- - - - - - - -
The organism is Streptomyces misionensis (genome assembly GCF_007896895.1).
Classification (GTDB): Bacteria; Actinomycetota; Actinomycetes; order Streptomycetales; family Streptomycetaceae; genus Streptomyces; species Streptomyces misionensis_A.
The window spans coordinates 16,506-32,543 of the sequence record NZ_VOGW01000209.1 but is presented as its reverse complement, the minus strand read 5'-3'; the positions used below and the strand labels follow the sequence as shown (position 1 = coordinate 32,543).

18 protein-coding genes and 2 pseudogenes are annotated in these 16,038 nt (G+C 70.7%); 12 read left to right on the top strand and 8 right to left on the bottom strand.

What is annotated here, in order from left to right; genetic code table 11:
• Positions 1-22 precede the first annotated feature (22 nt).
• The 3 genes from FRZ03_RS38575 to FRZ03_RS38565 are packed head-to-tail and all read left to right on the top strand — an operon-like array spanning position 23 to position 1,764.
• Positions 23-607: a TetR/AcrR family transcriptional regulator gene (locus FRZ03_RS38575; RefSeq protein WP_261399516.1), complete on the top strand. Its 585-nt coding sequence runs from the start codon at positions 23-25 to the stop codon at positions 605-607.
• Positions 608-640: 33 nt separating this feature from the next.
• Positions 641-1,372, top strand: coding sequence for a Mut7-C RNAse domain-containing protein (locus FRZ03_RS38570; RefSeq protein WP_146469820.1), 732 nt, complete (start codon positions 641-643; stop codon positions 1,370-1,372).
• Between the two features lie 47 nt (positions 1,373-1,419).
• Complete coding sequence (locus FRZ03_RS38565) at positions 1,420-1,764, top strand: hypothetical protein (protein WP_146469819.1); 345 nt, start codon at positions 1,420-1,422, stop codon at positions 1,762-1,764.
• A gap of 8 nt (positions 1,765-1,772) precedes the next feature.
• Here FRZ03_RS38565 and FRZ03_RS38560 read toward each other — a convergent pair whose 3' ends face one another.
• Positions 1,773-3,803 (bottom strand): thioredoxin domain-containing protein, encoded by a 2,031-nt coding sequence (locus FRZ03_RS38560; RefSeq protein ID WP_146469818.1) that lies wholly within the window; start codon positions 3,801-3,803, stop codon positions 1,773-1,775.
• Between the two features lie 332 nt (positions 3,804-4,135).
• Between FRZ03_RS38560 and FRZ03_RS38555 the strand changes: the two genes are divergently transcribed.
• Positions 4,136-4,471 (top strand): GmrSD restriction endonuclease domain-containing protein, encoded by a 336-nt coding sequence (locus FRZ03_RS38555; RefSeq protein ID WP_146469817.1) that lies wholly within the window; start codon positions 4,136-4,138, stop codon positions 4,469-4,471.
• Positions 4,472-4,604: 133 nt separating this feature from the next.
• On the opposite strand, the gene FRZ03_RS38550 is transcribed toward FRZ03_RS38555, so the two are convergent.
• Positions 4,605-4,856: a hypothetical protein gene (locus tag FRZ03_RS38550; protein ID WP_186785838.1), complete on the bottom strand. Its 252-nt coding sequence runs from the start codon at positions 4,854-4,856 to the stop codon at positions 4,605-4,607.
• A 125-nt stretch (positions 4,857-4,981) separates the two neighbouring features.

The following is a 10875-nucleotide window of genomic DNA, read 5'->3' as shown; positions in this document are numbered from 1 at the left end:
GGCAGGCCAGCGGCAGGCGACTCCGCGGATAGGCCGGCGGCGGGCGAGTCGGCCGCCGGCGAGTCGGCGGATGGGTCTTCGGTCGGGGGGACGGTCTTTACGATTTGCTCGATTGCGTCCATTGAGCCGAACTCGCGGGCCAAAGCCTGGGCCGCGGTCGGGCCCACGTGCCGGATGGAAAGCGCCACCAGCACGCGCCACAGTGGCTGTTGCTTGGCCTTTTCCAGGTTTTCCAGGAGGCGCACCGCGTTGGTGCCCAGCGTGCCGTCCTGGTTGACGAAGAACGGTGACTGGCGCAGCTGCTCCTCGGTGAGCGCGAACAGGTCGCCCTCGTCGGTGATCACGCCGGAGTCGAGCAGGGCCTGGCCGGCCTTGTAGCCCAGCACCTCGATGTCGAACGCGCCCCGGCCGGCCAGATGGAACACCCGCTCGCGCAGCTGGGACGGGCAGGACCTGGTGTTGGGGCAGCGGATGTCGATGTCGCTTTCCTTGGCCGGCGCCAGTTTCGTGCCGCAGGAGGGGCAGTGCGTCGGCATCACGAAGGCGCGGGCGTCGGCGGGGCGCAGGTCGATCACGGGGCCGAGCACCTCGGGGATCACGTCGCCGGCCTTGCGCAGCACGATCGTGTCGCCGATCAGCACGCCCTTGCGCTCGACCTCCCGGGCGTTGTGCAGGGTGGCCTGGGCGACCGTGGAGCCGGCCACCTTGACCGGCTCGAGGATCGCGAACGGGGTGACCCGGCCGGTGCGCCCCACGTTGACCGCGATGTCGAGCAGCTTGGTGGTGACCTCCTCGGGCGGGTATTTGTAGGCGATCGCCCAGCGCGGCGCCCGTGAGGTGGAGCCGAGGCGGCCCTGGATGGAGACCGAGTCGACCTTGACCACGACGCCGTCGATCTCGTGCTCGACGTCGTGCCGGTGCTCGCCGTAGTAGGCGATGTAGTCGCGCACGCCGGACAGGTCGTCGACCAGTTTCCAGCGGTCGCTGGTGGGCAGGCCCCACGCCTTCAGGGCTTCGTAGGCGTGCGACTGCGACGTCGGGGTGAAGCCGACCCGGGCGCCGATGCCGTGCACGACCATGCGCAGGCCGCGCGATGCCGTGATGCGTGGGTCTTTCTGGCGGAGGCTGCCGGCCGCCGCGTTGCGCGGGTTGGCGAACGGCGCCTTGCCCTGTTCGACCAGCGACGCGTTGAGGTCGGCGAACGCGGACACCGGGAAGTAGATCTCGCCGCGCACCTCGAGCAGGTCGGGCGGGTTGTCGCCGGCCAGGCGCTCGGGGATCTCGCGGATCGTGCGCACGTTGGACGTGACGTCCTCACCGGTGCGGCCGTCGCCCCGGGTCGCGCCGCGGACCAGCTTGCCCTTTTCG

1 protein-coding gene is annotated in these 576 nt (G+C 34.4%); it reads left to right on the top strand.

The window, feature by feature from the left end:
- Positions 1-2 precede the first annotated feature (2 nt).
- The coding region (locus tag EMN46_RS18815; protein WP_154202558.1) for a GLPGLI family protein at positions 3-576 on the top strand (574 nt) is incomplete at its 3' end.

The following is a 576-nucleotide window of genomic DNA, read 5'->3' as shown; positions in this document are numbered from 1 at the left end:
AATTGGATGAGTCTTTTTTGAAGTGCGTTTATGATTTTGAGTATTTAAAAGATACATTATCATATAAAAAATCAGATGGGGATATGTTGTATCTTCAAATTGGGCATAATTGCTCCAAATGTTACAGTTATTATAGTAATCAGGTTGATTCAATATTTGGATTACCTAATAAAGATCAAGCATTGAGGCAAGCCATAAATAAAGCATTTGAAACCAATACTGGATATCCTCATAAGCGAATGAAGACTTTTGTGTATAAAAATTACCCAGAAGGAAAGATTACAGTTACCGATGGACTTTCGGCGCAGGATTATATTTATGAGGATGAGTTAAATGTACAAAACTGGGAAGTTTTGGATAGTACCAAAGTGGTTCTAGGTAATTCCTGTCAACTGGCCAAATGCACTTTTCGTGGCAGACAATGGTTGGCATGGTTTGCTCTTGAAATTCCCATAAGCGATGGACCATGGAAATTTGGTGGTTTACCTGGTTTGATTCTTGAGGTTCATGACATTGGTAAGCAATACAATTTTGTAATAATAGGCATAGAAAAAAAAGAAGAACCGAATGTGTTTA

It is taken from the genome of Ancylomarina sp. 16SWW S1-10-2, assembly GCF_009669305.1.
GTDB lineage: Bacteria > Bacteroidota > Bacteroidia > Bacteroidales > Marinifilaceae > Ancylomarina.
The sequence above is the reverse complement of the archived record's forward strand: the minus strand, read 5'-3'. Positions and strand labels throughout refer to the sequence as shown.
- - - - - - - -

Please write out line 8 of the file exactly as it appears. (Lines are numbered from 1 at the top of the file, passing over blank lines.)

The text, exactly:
• Positions 23-607: a TetR/AcrR family transcriptional regulator gene (locus FRZ03_RS38575; RefSeq protein WP_261399516.1), complete on the top strand. Its 585-nt coding sequence runs from the start codon at positions 23-25 to the stop codon at positions 605-607.